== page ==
Archie and I sat in on two separate ID verification interviews. This is the initial interview to check the customer is who they say they are and to check their documents. This is followed up by a subsequent claimant commitment conversation in a later appointment. This is in addition to the GOV.UK/Verify process for those who wish to verify online, suggesting that there are routes for those who need support to setup a claim without using the new service.
Jean and Tom*
Archie met with a couple in their mid-forties with two teenage children. Jean was a carer for her husband, Tom, who had health issues.
The work coach spent most of their time on the verification of both partners. Jean and Tom had brought some, but not all, of the evidence required, so a ‘remote verification’ check was carried out based on three security questions. The process was smooth and all went to plan, resulting in the issuing of a 16 digit verification code.
As Jean and Tom were transitioning from the legacy benefit system onto to Universal Credit, because of a change in circumstances, the work coach was able to bring forward the payment date by seven days, which was obviously welcome news.
Jean and Tom were concerned about whether they would be better off on Universal Credit, because the system was replacing their child tax credits, and Jean thought this may mean she would need to find work. The work coach used a back of the envelope calculation and found that Universal Credit would mean they were £30 better off compared to the current benefits system. It’s difficult to know if this would be the case without full details of the claim, and a formal tool to help work coaches with this could be helpful.
The money was going into Jean’s bank account, which Tom agreed to. Without prompting, Jean asked whether her rent could be paid directly as well as whether her benefit could be paid fortnightly. The work coach logged these request and said they would follow up in their next appointment. The work coach offered an advance payment to Jean and Tom but Jean felt she didn’t need it. The work coach assured Jean she could request this later if necessary.
Deven met with Kate, a single mother of two primary school age children, who was renting privately. Kate was advised to claim Universal Credit by her support worker after having been on Tax Credits and losing her job five weeks ago. She was starting a new job closer to her children’s school in the next few days, and was able to call the JCP office to bring her appointment forward by one week to accommodate this.
Kate told me she completed her claim online the day before and I asked how claiming Universal Credit compared to Tax Credits. A big improvement, she thought, citing the claim process, the fact that it was assessed monthly avoiding big overpayments through tax credits, and the fact that the Tax Credit helpline had not been particularly responsive in the past.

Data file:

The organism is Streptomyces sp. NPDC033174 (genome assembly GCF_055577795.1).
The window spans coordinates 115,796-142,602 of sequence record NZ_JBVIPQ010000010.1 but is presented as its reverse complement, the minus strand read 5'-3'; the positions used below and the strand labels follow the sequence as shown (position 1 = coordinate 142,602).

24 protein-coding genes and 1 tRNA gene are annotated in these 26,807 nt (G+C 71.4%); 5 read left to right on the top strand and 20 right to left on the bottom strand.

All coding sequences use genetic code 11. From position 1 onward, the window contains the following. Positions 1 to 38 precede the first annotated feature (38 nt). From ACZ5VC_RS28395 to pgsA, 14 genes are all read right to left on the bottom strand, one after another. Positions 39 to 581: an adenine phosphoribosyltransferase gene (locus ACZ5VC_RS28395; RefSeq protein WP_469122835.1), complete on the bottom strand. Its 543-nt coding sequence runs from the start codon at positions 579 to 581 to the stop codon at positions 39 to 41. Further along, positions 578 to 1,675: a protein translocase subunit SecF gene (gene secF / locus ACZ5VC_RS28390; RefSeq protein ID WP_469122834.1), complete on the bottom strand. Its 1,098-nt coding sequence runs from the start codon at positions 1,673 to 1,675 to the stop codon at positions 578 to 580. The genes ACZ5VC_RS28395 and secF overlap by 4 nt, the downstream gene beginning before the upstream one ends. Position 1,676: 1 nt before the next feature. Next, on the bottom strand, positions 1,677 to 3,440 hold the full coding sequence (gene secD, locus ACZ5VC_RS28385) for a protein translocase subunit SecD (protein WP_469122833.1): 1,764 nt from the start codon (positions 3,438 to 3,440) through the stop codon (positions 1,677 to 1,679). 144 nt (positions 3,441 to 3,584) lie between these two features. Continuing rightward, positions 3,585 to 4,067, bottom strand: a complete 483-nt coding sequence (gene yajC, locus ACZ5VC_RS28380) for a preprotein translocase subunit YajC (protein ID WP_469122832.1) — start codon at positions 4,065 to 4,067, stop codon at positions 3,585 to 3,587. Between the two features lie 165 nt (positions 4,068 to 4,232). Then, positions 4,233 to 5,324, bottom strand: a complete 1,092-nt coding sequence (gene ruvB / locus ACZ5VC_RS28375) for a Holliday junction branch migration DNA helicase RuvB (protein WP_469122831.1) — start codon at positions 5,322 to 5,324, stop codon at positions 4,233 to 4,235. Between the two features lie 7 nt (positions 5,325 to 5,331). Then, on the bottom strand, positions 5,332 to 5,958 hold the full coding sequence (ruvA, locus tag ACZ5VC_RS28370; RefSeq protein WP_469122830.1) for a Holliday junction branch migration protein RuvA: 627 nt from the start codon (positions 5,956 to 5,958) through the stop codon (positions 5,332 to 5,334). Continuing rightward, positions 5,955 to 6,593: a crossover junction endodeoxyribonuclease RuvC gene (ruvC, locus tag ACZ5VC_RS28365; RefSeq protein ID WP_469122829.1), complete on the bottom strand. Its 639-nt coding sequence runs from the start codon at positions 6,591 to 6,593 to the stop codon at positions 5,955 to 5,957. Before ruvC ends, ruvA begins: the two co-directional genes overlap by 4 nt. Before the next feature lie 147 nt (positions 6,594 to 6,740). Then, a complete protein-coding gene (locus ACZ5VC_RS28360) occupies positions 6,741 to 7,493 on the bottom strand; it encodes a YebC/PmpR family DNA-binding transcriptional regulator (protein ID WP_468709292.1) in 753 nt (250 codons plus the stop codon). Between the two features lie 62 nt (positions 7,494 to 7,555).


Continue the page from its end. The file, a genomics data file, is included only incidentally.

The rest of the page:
Kate had brought ID verification with her, having been prompted to do so by a text message the day before. However, it wasn’t photo ID, so she had to go through the same ‘remote verification’ process that Jean and Tom did. While waiting for the verification questions, Kate’s work coach explained details about her work allowance, her withdrawal and broadly how Universal Credit would make her better off in work, compared to not working at all.
The ID verification went smoothly, so we thought, and Kate was issued with her verification code, and offered an advance of £826 which she wanted to take up.
At this point, Kate’s work coach offered her personal budgeting support and asked if she had made a claim for housing costs as part of her claim, which was confirmed. Kate’s advance was setup to be paid in full the next day, and to be repaid over the following twelve months.
As this point I told Kate that her children may qualify for free school meals under Universal Credit, which they wouldn’t have been eligible for under Working Tax Credit which she was on previously.
I took Kate through our Benefit and Budgeting Calculator which showed that she may be able to increase her household income. Kate hadn’t claimed housing costs, her children were eligible for free school meals and she qualified for council tax support while out of work. Pleased, Kate was able to review our conversation herself by retrieving her claim on her mobile phone and finding the housing costs section. This told her she needed her landlord details and she agreed to update it when she went home. A follow-up appointment to bring in proof of rent payment was arranged for the following day.